CHICAGO -- Ameer Abdullah recounted a story of how he returned home to Alabama this summer, stunned to learn that a friend since childhood had flunked out of college, addicted to drugs, and another had been sentenced to 25 years in prison.
The top returning rusher in college football, Abdullah said he questioned how his friends could meet such fates.
“If it could happen to them,” he said, “it could happen to any student-athlete in this room today.”
— Big Ten Network (@BigTenNetwork) July 29, 2014
On Tuesday, at the conclusion of the Big Ten media days, the senior running back from Nebraska addressed his peers and an audience of several hundred as the student-athlete speaker at the league’s 43rd annual Kickoff Luncheon.
“Nothing is guaranteed, but if we continue to strive to educate ourselves athletically, academically and personally, then maybe, just maybe, one day we can reach our full potential,” he said.
Abdullah turned down an opportunity to leave for the NFL after he rushed for 1,690 yards last season. In his 10-minute speech, he talked of the importance of an education, the value of personal sacrifice and the essence of the student-athlete.
He said he learned a great deal from his beginnings at Nebraska in 2011.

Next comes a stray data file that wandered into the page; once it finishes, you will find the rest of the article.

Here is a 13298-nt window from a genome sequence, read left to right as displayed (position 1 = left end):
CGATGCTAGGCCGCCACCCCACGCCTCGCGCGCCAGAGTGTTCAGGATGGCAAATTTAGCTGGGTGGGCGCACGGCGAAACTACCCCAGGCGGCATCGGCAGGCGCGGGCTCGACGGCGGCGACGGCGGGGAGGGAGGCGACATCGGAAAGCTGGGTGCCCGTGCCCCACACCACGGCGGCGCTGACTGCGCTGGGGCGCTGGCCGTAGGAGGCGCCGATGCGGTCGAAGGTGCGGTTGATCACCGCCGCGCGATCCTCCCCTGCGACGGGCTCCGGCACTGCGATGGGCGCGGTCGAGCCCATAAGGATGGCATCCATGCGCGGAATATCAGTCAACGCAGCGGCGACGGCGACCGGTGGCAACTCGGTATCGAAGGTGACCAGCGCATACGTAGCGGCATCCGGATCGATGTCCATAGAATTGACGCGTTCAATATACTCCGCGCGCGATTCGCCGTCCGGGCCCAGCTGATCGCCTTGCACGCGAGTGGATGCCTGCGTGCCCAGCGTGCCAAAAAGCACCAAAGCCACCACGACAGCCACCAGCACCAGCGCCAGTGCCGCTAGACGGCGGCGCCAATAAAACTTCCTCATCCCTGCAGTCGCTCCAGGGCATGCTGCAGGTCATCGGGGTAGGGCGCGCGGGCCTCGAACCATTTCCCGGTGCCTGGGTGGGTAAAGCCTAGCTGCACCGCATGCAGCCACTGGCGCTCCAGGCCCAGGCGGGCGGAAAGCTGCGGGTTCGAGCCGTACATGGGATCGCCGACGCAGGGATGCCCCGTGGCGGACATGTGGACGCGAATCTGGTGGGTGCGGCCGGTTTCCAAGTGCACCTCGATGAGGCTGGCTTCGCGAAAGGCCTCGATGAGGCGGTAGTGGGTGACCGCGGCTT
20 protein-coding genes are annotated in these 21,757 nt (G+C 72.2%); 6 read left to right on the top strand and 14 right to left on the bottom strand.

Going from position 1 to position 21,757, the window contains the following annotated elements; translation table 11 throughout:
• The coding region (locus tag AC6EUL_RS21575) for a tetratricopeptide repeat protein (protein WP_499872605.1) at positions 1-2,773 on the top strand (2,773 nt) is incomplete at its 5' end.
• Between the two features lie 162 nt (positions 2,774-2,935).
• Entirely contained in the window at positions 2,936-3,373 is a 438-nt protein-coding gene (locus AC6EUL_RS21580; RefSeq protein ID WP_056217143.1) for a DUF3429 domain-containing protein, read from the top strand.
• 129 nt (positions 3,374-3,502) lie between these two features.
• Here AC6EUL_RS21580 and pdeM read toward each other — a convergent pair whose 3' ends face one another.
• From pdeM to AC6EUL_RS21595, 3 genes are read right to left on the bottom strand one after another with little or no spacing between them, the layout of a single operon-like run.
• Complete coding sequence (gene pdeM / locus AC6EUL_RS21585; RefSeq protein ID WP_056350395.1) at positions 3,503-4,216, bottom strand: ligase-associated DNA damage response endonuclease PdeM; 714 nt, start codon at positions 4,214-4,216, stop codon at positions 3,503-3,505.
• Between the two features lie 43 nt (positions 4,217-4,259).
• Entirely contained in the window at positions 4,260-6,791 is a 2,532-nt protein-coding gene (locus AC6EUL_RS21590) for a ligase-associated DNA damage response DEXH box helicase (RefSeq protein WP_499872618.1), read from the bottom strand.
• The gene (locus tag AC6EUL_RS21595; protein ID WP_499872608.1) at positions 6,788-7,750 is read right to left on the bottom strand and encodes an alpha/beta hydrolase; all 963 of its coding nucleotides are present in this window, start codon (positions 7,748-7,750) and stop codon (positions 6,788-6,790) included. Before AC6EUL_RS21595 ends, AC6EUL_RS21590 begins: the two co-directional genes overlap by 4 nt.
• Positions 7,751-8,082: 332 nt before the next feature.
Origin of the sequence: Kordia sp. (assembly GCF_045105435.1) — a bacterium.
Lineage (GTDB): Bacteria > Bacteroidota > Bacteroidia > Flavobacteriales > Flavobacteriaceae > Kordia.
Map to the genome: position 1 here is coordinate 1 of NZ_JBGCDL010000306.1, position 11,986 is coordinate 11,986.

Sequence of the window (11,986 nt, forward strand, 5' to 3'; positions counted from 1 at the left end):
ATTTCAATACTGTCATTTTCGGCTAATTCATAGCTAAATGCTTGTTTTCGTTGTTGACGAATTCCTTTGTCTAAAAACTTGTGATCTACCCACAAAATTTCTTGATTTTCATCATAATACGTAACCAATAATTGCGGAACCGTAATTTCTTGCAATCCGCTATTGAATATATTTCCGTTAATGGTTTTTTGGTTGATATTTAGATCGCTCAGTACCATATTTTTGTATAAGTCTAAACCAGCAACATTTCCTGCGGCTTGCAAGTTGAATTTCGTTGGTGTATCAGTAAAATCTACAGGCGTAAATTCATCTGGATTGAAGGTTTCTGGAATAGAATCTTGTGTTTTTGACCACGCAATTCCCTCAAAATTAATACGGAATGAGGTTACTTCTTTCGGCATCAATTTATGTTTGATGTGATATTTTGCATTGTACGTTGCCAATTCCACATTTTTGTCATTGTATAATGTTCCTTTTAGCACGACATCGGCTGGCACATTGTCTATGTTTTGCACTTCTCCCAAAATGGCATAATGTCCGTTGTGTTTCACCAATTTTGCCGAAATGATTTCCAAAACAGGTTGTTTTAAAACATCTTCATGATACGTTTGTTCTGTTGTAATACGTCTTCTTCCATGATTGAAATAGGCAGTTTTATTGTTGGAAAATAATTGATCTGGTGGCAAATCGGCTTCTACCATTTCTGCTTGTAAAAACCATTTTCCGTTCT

Abdullah started school in Lincoln as one of three true freshmen at his position. In his first opportunity to carry the football in practice before that season, he took a toss and saw open field ahead.
He said he thought it was his moment to shine until he was “completely destroyed" by star linebacker Lavonte David.
“As I sat there, humiliated and embarrassed,” Abdullah said, “in that moment I learned a very valuable lesson: that in life, there’s always going to be somebody stronger than you; there’s always going to be someone faster than you; and oftentimes there’s going to be somebody smarter than you.
“But you cannot let that deter you from your goals.”
Abdullah played sparingly as a freshman but has since developed into a team leader and has accumulated nearly 3,000 yards in his career. He enters this fall with the chance to leave Nebraska as its first three-time 1,000-yard rusher.
The other two running backs in his freshman class transferred.
Abdullah has pushed forward, clearing new hurdles regularly. On Tuesday, he conquered a fear of speaking in front of a large crowd and earned a standing ovation at the end of his speech.
Early in his message, he described himself as a true “Big Ten guy.” His freshman year at Nebraska marked the school’s first year in the league.
“I’m proud to be able to say the Big Ten is the only conference I’ve ever known,” Abdullah said. “And for the universities of Rutgers and Maryland, who are entering the Big Ten this year, you, too, will soon realize that the academic and athletic prestige of the Big Ten is second to none.”